have done was to inflict the punishment out of school. We think it would have been more prudent to wait until the next day, and inflict the punishment in the school. It is always better to take time for reflection before an act, the propriety of which is likely to be at all questioned. Besides, the teacher's jurisdiction in the school-room would be less likely to be disputed, and, if it were, he could find more and better authorities to support him. In fact, the authority of the teacher to punish for the offense may in some measure depend upon whether the scholar continues under the jurisdiction of the master. For, if the scholar, after leaving the school in the evening, committed an offense as in this case, but never again returned to the school, we think that the teacher's right to inflict punishment under such circumstances would be more than doubtful. Consequently, we would advise the punishment to be deferred in all cases until it can be inflicted in the school-room.

SEC. 4. In RHODE ISLAND the teacher should endeavor to exercise an inspection over the conduct of his scholars at all times. But the power to punish for offenses committed out of school is considered doubtful. In a case where a boy had committed a theft out of school the teacher called him to account for it, and punished him for refusing to answer. The court ruled that the teacher had no right to punish him for refusing to confess a crime for which he might be punished at law. In connection with this decision it must be borne in mind that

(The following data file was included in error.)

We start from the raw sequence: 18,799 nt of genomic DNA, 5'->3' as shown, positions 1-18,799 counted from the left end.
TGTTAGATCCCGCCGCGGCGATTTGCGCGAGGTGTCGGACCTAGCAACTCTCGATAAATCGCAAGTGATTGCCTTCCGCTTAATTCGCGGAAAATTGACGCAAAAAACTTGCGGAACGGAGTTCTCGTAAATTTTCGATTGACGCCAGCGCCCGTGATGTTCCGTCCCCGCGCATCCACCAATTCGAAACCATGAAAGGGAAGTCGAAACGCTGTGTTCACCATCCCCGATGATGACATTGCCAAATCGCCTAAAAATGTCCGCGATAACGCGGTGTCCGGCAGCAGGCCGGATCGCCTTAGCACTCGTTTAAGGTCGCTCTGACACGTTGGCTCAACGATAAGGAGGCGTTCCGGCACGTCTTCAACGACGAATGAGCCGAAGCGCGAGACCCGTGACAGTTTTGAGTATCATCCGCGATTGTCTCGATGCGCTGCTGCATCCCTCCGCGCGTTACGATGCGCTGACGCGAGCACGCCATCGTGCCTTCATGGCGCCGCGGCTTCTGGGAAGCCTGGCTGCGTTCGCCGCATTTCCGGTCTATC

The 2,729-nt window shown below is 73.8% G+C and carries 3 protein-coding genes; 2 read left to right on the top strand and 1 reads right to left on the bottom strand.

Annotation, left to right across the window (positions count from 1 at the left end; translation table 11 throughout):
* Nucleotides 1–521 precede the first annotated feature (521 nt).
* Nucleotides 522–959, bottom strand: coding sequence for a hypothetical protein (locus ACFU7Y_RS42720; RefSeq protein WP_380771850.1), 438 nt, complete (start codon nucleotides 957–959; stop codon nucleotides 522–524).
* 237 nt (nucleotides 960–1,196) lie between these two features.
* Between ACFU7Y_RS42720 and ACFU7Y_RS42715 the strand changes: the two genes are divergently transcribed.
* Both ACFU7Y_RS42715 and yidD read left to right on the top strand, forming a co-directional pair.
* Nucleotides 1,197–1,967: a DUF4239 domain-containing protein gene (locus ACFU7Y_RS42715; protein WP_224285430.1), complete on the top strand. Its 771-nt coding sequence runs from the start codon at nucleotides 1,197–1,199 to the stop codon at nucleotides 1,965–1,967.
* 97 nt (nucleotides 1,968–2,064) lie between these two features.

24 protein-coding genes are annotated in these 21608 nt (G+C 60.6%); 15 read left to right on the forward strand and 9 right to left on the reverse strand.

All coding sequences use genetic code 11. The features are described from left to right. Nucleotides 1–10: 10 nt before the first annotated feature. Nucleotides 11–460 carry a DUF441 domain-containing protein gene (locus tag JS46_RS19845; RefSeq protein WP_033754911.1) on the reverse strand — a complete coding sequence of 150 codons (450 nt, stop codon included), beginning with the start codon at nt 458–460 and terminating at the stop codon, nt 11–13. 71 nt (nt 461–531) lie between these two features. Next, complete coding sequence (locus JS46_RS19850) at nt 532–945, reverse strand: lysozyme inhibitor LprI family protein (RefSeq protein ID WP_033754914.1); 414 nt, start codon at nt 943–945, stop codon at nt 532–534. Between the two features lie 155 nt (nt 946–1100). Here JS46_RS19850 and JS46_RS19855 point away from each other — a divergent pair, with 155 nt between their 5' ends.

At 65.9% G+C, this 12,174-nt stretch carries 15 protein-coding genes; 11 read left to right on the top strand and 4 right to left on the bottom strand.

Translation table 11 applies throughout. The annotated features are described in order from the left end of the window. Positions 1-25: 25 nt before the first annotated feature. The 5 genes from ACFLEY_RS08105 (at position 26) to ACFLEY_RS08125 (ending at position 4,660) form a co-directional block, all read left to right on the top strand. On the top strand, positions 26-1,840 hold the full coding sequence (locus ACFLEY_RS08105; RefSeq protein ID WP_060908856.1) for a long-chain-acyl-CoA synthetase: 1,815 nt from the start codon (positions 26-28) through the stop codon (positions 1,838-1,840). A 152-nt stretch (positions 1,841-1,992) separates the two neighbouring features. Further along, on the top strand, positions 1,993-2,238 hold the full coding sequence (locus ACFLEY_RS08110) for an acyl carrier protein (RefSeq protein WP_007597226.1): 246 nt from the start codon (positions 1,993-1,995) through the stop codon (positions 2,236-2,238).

the law does not require criminals to confess their guilt. Consequently any punishment for such a refusal, whether the crime is committed in school or out of school, would probably meet with no favor in the courts. The law permits criminals to confess their crimes, but it will not force them to do so. The decision in this case, then, does not place the Rhode Island court against the policy of punishing for misconduct out of school. (See Pub. School Acts of R. I. 1857, with Rem. p. 53.) The following upon this subject is from an excellent French treatise upon education, by J. Willm, Inspector of the Academy at Strasbourg, p. 176: “The last question which presents itself is, how far teachers should pay attention to the conduct of the pupils out of school, and especially at the time when they resort to it or return home. The road leading to school is truly a part of it, if we may so speak, as well as the play-ground. Consequently any disorders committed by the pupils on it ought to be suppressed by the teacher. He ought especially to watch over them at their play, for the sake of discipline, as well as for that of education in general. Their games are, as has been said, of serious importance to him. The conduct of the pupils, when under the paternal roof, and everywhere but in the school or the road leading to it, escapes all the means of discipline; but the teacher ought not to be indifferent to that conduct, especially in the country; he should carefully inquire concerning it, for the sake of moral education. For the same reason, he will have to watch over his own conduct out of school, and